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Looking into the Crystal Ball - NHL II

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11-24-2004, 07:46 PM
  #1
eye
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Looking into the Crystal Ball - NHL II

January 2006 - The new NHL II begins it's first season.

32 teams, 4 divisions of 8 teams, 20 players on each active roster

Flex Cap of 25 million, Minimum salary $100,000 maximum 3 million

Entry Level Contract or starting salary not to exceed $300,000 including bonus money

Ticket prices - range from $20 to $100

Referees will be paid the same as in the former NHL and will be reimbursed and rewarded for their high morale standards and for taking a stand against taking other ref jobs away from lower paying levels.

Players - drafted/signed out of college, recruited from Europe, AHL and other pro leagues

Transition period for the new NHL II = 2-3 years while new players adjust and enter the league and former NHL players return under the new terms of the league with a new contract.

Rule changes - To be determined, however, the rules proposed during last season will be part of the new rules package.

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11-24-2004, 08:17 PM
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Thread #6...same old story...

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11-25-2004, 08:29 AM
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eye
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Originally Posted by bling
Thread #6...same old story...
It's called reality, bling. There are many perspectives here and many ways to look at things. This isn't as far fetched as you may think. If your a player or have something at stake here I suggest you go to Bob and tell him to get the deal done now. Owners will not cave this time and as the NHL continues to take PR hits the league's value continues to go spiral downward. Overly dramatic. Possibly but the writing is on the wall. Get a deal done now while you can still get close to 1.3 average because this time next year 1.3 will seem high to you. So wake up and smell the roses bling and stop living in the past. There will be a new CBA that returns control of the league to where it belongs - to the ownew and the NHL executive that represent the owners and the fans. If you want to know why I am so persistent on this topic, it's because my Coyotes finally put together a team that might just advance past the 1st round this year and after so many years of frustration with the Jets-Coyotes us Coyotes fans were actually looking forward to this season. Now it looks more and more like the team that was finally put together will never have the chance to play together. Is a system that offers a floating 53% of total revenue all that bad? Seems more than fare to every fan that I talk to and to a couple of players that I know personally but are afraid to speak out on the topic because they are not the type that want to deal with the press. P.S. IF THE OWNERS DO CAVE I WILL BE ONE OF MILLIONS OF FANS THAT WILL NEVER FORGIVE THEM FOR IT AND I THINK THEY ARE MORE THAN AWARE THAT PUBLIC OPINION IS ON THEIR SIDE.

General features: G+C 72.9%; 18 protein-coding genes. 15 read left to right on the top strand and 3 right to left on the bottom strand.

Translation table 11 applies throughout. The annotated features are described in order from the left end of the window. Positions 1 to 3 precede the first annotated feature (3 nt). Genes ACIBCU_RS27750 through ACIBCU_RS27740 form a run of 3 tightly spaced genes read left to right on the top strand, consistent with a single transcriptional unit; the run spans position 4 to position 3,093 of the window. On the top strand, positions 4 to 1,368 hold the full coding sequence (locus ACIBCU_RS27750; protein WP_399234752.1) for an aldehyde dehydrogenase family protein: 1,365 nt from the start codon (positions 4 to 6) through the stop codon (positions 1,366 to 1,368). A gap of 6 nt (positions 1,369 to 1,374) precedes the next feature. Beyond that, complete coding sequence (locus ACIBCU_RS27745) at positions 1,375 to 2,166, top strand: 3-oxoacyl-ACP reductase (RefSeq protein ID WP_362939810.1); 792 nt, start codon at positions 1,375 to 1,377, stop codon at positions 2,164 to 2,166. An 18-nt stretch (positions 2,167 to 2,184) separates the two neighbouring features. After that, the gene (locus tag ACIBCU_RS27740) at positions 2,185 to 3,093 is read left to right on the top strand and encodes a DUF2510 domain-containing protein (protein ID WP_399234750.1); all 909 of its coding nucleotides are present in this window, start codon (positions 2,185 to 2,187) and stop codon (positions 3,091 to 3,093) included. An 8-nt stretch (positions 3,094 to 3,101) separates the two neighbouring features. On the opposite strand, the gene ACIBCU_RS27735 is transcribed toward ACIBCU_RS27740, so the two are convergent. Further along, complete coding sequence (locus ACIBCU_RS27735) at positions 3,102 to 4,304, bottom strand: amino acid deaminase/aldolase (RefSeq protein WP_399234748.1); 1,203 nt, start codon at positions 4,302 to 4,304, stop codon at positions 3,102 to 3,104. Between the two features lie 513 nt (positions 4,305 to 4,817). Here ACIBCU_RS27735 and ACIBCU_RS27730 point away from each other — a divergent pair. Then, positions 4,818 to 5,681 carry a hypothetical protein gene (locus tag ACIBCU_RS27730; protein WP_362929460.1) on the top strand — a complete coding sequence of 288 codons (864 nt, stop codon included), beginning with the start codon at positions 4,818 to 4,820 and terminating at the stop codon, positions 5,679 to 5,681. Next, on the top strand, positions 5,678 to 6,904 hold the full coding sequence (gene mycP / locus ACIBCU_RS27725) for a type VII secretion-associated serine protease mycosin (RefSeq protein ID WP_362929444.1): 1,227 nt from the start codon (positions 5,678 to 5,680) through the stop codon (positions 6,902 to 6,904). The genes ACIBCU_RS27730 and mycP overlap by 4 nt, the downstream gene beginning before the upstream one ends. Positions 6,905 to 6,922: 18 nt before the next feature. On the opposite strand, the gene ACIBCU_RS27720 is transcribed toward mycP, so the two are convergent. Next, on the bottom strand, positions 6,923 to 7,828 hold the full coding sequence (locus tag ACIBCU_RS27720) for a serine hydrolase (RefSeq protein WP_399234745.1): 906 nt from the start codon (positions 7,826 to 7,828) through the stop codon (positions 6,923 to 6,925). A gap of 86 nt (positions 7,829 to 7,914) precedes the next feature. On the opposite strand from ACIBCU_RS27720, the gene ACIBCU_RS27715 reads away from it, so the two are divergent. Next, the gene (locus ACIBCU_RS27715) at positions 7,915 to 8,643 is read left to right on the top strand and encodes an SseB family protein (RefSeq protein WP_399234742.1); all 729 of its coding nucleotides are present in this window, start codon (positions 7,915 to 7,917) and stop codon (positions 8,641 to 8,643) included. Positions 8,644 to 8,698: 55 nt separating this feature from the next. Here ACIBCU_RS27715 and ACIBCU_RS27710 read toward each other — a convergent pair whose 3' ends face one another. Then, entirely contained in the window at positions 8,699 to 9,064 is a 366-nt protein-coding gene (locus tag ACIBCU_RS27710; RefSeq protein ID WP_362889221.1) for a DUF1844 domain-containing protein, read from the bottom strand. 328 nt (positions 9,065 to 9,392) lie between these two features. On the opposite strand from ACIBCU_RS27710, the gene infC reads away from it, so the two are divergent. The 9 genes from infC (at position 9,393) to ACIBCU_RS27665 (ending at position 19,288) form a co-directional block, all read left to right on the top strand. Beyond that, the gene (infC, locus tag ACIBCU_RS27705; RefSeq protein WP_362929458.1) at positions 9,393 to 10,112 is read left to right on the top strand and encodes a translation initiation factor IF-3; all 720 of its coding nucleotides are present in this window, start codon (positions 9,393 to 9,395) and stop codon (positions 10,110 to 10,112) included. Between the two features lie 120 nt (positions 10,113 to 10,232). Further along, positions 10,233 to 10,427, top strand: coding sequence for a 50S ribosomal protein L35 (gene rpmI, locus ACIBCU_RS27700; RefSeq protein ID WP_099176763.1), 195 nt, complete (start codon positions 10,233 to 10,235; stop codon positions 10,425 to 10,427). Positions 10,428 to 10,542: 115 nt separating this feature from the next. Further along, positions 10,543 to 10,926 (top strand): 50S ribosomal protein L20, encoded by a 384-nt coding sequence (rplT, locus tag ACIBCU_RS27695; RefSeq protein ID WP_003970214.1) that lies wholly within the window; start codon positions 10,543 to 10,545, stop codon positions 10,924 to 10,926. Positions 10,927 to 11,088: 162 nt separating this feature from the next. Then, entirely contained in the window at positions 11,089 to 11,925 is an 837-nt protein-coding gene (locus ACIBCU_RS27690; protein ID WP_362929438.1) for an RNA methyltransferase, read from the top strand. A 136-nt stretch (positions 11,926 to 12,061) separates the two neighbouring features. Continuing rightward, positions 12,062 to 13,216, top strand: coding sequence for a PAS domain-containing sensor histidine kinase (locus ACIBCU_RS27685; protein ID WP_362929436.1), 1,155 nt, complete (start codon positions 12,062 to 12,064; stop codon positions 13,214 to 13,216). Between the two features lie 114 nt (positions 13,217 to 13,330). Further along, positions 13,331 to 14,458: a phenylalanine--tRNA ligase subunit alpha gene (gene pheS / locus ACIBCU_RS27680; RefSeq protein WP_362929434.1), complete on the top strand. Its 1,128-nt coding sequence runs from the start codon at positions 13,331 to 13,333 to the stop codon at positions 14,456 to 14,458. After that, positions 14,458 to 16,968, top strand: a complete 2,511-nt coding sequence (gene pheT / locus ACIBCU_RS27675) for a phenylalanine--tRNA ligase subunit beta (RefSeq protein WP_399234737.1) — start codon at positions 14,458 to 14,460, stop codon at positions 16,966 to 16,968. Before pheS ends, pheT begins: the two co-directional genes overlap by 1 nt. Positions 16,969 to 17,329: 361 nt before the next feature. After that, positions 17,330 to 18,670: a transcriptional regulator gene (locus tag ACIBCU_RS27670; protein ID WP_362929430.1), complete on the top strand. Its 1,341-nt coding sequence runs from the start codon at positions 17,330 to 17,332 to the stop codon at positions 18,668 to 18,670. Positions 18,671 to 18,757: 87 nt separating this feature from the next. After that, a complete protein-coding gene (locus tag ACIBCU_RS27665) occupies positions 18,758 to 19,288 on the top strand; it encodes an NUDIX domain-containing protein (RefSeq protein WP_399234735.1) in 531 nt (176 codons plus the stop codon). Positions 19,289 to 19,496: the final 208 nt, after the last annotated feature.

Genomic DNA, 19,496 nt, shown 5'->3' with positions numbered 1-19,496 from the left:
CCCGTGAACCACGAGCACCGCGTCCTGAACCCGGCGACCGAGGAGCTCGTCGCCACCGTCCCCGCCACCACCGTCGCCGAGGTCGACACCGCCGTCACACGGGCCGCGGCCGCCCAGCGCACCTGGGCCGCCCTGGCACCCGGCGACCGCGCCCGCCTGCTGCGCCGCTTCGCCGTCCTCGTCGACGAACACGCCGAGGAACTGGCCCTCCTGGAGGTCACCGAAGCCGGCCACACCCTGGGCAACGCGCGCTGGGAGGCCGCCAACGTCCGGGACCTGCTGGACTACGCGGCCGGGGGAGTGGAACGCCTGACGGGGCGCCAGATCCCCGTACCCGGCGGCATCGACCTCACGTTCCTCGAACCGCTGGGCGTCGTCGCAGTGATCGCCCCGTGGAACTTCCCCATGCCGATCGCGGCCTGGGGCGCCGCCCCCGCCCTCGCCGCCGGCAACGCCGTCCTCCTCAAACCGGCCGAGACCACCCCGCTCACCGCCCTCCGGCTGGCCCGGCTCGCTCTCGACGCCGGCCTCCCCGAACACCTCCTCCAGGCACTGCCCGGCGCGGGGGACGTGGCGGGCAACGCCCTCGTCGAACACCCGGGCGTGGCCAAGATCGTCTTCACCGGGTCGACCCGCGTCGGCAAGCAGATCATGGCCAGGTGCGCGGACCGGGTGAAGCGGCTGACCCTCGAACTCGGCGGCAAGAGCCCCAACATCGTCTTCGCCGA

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11-25-2004, 11:26 AM
  #4
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Quote: